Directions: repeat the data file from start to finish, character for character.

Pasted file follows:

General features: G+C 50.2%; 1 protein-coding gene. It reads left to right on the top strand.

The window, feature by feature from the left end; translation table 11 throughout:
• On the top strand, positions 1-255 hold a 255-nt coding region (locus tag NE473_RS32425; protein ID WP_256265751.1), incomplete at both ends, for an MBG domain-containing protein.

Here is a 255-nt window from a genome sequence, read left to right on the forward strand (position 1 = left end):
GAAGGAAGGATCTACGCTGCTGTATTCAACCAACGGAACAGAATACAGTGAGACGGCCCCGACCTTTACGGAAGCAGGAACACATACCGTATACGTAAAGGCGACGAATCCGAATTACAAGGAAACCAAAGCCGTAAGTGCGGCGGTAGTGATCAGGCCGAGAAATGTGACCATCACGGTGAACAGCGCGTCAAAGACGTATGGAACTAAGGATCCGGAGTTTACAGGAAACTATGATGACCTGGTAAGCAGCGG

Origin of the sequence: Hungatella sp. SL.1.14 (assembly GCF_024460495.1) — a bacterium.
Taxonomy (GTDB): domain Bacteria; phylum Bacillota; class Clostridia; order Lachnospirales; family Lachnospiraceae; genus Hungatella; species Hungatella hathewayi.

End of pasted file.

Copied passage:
General features: G+C 50.2%; 1 protein-coding gene. It reads left to right on the top strand.

The window, feature by feature from the left end; translation table 11 throughout:
• On the top strand, positions 1-255 hold a 255-nt coding region (locus tag NE473_RS32425; protein ID WP_256265751.1), incomplete at both ends, for an MBG domain-containing protein.

Here is a 255-nt window from a genome sequence, read left to right on the forward strand (position 1 = left end):
GAAGGAAGGATCTACGCTGCTGTATTCAACCAACGGAACAGAATACAGTGAGACGGCCCCGACCTTTACGGAAGCAGGAACACATACCGTATACGTAAAGGCGACGAATCCGAATTACAAGGAAACCAAAGCCGTAAGTGCGGCGGTAGTGATCAGGCCGAGAAATGTGACCATCACGGTGAACAGCGCGTCAAAGACGTATGGAACTAAGGATCCGGAGTTTACAGGAAACTATGATGACCTGGTAAGCAGCGG

Origin of the sequence: Hungatella sp. SL.1.14 (assembly GCF_024460495.1) — a bacterium.
Taxonomy (GTDB): domain Bacteria; phylum Bacillota; class Clostridia; order Lachnospirales; family Lachnospiraceae; genus Hungatella; species Hungatella hathewayi.